For the past two years the U.S. Forest Service has been engaged in a process called Recreation Site Facility Master Planning (RSFMP). The bureaucratic rationale is complicated, but it all boils down to this: Each of the more than 16,000 National Forest recreation sites in the country – more than 2,600 of them in Oregon and Washington – has to demonstrate that it can pay for itself or it will be closed.

Oregon National Forests were among the first in the country to begin the RSFMP process, and the tangible results are now starting to appear. For example, the Curry Coastal Pilot reported on Saturday that the Rogue-Siskyou National Forest has closed 24 campgrounds and three picnic sites. Can the Deschutes and Ochoco National Forests be far behind?

Not only are facilities being closed, but drastic budget cuts, including a 46% cut in funding for maintenance over the past two years, are forcing National Forests to reduce or eliminate services – such as providing toilets – at those that aren’t.

The National Forest shutdown is being justified by the need to pour money into President Bush’s “Healthy Forests Initiative,” which aims to make forests healthy by cutting down the trees. Philosophically, it dovetails perfectly with the administration’s broad aim of starving all government services – or at least those that benefit average Americans rather than big corporations and their major stockholders.

Critics, such as Scott Silver of Bend-based Wild Wilderness, see an even deeper and darker motive: They believe the funding cuts and the RSFMP process are steps toward the “Disneyfication” of recreation facilities on federal lands – turning them into money-making enterprises, or maybe even handing them over to private corporations to operate as concessions.

Even if you don’t buy that sinister theory, it’s not hard to see why the present policy is short-sighted and destructive. Closing facilities, making them prohibitively expensive or making them difficult or impossible to enjoy because of a lack of basic amenities shuts off access to the only recreation many working people can afford. It also has a negative impact on communities near National Forests whose economies depend largely or partly on the dollars that visitors to those forests spend.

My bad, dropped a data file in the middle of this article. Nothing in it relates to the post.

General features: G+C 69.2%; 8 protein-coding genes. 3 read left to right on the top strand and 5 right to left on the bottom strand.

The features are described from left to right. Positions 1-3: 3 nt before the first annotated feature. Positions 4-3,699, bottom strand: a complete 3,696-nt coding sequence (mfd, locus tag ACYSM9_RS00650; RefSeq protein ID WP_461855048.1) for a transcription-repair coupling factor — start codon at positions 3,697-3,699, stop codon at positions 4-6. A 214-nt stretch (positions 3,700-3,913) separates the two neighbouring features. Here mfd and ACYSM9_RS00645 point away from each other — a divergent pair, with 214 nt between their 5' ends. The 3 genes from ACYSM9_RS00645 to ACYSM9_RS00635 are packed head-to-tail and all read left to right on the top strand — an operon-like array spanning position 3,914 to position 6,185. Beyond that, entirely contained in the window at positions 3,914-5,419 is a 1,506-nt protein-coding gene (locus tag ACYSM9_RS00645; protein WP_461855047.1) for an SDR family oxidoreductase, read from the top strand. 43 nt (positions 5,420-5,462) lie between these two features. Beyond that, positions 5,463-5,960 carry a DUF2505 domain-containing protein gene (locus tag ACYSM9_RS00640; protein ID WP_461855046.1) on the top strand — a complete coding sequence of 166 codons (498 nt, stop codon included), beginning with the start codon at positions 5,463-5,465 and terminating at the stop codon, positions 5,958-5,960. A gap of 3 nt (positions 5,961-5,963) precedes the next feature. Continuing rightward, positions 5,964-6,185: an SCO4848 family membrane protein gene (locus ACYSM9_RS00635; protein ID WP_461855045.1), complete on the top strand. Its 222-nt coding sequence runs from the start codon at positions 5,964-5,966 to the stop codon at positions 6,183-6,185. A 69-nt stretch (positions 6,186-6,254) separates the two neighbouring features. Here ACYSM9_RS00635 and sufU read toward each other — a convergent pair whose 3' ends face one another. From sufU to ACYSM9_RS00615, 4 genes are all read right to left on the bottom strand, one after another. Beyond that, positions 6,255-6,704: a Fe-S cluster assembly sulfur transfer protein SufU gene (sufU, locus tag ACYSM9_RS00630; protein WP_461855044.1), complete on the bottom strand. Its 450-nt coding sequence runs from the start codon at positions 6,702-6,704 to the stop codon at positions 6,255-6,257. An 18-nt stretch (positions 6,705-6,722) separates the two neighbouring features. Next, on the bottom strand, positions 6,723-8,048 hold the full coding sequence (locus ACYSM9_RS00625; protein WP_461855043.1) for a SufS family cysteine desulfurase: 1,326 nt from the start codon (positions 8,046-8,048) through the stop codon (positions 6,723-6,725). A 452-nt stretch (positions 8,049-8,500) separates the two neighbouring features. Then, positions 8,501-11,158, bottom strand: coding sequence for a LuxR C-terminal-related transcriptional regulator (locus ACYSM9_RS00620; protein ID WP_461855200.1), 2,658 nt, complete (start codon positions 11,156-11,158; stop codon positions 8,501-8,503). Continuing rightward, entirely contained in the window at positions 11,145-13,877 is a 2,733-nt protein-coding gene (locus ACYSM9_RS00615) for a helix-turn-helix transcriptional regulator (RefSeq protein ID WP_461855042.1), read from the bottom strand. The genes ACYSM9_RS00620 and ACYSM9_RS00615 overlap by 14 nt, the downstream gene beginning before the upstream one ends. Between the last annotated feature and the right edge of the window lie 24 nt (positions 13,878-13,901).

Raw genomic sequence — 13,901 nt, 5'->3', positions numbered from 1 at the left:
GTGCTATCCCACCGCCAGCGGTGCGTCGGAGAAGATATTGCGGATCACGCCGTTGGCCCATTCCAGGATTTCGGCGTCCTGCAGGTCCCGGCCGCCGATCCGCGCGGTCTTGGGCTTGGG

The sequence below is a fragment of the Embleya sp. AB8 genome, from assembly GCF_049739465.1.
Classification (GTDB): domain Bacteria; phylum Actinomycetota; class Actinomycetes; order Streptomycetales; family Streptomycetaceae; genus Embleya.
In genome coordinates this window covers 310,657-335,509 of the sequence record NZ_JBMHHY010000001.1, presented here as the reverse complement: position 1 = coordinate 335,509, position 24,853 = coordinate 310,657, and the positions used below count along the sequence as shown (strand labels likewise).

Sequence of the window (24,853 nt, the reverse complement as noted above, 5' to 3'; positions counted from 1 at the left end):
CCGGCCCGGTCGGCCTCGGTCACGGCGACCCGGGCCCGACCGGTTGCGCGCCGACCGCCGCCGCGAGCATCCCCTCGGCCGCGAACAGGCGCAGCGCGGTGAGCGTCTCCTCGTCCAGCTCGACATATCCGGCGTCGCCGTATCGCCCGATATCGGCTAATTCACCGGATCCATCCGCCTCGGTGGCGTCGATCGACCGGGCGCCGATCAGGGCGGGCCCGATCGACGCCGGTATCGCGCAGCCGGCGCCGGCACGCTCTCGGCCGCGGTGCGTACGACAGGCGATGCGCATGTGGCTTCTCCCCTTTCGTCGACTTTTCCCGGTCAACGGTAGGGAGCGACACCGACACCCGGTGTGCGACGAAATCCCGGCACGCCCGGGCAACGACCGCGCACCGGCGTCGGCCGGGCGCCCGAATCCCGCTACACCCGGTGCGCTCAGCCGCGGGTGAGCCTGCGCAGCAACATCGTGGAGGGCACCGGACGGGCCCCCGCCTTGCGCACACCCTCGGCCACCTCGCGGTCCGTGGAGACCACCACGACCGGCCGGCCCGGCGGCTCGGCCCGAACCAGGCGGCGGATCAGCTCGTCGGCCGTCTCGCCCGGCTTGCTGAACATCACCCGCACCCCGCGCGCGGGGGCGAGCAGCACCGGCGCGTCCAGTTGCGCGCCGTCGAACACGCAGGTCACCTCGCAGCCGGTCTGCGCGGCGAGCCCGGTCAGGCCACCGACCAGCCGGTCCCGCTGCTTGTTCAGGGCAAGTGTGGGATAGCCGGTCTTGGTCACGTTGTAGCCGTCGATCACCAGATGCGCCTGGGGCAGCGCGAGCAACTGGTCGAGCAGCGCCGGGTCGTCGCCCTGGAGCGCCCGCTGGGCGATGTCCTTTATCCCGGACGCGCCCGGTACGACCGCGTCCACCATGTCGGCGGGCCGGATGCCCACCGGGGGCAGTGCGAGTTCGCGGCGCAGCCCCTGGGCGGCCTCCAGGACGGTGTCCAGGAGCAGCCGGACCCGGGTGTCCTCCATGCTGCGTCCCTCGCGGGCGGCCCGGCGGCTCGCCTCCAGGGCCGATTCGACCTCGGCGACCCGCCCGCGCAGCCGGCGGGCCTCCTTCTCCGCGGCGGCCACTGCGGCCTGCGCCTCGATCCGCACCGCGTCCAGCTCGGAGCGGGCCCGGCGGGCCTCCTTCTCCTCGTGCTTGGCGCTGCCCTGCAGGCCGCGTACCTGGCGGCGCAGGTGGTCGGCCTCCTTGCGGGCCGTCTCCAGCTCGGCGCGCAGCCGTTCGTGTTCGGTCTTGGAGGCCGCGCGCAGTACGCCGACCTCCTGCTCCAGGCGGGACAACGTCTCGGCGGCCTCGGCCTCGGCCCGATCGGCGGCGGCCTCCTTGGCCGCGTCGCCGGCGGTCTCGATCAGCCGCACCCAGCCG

It’s ironic that an administration that likes to attack “environmental elitists” for wanting to “lock up” public lands has turned out to be the biggest locker-upper of such lands in American history.

When the U.S. Forest Service was founded more than a hundred years ago during the Theodore Roosevelt administration, its first chief, Gifford Pinchot, summed up its job as "to provide the greatest amount of good for the greatest amount of people in the long run." The administration’s approach seems designed to provide the greatest number of dollars to a handful of people in the short run.

It’s a lousy way to run our National Forests – but it’s an excellent way to earn THE BOOT. 

Last Updated ( Sunday, 01 July 2007 )
 
Your recreation pass is worthless
Written by Scott Silver   
Friday, 29 June 2007

Almost daily I am hearing from or about people who having paid $30, $50, $80, $95 or more for a federally issued public lands recreation pass, and who have just discovered that their pass doesn't provide the access they expected. Let me explain what's going on.

Private concessionaires are not required to accept the America the Beautiful Pass or the Golden Age Pass, Adventure Pass, Tonto Pass, Red Rock Pass, etc. for general access or use — and they have no reason to do so.  When a land management agency privatizes a recreation site, be it a picnic area, a boat launch, swimming beach, etc. by turning it over to a concessionaire, that site is no longer freely accessible to citizens or visitors. The concessionaire, being in the business of providing recreation for a profit,  will demand payment for access and will expect payment in the form of cash, check or credit card. Passes issued by the government are not accepted forms of currency.

And as profitable recreation sites are being privatized,  unprofitable recreation sites are being closed or, as the USFS prefers to say, they are simply not being opened for the season.  I've blogged on this phenomenon already twice this week and, be assured,  this trend is rapidly accelerating.

Pasted below yet another, somewhat different, illustration of what's going on. In this example, a hiker who having purchased a Tonto National Forest recreation pass for $95 discoverers that site where he wanted to hike on Tuesday was closed and off-limits between sundown on Sunday and Friday at 4:00 PM.